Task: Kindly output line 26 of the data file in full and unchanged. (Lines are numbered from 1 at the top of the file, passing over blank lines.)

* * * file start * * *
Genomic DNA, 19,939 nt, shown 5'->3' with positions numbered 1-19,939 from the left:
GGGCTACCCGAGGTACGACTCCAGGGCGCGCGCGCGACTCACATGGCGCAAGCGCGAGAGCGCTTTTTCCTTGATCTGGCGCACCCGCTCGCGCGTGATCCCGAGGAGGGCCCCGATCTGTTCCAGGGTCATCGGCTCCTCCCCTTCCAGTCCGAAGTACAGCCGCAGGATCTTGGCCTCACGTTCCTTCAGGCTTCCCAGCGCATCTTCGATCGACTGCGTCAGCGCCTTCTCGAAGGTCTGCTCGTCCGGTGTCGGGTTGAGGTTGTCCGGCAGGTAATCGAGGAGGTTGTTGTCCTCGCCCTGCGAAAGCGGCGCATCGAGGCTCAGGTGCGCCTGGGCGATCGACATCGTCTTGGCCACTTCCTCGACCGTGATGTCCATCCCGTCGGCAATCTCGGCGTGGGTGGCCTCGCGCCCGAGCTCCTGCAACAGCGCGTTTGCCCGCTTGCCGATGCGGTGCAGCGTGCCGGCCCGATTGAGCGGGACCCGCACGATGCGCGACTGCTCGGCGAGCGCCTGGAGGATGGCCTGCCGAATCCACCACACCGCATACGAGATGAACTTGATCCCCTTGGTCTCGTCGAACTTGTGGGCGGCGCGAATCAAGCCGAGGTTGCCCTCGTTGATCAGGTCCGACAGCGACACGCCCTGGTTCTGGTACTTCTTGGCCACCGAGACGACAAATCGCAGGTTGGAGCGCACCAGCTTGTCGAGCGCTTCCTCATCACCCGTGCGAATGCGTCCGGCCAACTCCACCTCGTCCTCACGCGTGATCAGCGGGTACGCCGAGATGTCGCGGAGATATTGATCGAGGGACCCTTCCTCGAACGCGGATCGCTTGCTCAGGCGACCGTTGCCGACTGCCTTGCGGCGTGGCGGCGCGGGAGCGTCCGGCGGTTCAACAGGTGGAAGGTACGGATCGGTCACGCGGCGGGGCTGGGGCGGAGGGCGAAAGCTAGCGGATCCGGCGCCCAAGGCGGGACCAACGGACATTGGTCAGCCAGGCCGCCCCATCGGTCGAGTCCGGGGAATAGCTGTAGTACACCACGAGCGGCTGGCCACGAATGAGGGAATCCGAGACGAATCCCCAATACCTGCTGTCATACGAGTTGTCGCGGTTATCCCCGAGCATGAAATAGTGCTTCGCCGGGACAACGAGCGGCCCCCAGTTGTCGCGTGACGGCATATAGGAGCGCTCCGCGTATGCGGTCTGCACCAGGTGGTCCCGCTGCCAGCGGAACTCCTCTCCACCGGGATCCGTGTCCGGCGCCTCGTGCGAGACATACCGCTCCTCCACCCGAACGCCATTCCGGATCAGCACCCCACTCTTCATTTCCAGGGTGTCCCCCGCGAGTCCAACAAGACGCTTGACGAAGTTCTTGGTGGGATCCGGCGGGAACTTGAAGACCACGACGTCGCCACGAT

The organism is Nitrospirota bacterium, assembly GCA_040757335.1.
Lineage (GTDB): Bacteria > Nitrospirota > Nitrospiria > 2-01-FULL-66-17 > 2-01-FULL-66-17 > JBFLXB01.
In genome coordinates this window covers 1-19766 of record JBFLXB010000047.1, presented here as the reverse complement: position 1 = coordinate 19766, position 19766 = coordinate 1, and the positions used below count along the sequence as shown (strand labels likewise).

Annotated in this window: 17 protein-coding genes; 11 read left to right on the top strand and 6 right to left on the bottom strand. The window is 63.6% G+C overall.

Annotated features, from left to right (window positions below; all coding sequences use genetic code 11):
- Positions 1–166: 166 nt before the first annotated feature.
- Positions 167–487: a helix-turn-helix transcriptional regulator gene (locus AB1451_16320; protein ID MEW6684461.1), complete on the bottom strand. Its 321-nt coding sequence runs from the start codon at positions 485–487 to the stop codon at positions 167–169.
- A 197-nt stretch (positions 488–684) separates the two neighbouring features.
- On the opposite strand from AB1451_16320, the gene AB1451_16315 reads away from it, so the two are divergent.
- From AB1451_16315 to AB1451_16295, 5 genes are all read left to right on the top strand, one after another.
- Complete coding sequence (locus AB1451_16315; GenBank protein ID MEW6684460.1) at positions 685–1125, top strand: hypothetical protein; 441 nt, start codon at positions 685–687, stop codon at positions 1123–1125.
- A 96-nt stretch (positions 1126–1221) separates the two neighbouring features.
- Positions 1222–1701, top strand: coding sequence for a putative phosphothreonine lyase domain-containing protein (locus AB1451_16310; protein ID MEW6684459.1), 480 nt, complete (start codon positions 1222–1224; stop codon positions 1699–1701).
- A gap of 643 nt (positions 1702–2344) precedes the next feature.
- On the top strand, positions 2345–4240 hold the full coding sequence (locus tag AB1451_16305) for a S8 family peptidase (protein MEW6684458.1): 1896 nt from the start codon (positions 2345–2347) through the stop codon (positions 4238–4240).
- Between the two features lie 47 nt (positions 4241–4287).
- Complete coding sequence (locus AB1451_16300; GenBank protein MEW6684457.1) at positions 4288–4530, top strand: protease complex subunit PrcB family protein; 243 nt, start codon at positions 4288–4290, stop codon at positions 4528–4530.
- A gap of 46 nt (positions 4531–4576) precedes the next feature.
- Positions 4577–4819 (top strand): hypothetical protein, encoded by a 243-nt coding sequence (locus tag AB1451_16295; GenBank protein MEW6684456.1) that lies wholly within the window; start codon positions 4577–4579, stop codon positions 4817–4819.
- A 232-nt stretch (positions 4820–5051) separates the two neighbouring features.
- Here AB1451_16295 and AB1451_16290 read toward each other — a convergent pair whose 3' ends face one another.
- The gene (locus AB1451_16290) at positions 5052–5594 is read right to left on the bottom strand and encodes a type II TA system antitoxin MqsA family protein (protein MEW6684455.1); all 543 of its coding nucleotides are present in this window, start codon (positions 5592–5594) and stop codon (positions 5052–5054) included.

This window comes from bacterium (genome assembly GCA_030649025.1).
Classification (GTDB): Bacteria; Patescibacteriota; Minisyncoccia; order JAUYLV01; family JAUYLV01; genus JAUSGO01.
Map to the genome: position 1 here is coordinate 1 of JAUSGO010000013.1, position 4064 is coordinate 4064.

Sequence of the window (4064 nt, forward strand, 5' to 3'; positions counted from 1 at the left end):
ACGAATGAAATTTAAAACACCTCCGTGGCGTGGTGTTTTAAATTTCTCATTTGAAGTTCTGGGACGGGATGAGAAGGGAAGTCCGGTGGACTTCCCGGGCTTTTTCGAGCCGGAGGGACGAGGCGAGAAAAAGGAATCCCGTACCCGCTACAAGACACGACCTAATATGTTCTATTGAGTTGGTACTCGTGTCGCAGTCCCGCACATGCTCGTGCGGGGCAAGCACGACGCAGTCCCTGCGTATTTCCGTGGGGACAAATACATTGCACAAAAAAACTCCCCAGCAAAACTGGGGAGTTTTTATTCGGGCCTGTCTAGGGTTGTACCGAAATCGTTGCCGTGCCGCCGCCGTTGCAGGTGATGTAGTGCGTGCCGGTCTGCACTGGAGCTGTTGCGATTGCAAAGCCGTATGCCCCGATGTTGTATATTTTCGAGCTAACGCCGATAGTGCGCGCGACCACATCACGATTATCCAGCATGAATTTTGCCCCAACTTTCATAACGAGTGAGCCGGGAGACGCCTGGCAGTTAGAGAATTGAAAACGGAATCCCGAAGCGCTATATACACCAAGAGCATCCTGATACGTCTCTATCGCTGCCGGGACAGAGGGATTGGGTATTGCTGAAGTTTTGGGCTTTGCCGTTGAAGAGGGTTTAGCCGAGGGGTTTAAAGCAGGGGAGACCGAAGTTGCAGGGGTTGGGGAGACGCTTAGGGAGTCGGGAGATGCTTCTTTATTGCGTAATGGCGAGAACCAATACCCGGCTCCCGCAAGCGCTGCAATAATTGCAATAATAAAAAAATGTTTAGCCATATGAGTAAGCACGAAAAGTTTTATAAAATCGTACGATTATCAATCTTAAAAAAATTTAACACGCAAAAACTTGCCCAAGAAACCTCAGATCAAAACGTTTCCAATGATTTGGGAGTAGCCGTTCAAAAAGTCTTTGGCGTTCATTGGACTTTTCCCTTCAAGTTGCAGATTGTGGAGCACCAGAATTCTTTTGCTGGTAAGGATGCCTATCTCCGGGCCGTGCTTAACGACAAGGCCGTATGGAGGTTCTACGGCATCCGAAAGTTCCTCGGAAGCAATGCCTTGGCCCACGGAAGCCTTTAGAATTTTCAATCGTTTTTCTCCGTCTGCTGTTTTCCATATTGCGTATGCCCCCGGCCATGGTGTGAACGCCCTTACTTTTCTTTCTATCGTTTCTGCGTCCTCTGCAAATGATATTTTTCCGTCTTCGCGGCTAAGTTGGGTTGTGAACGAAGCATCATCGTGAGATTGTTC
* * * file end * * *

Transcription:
Classification (GTDB): Bacteria; Patescibacteriota; Minisyncoccia; order JAUYLV01; family JAUYLV01; genus JAUSGO01.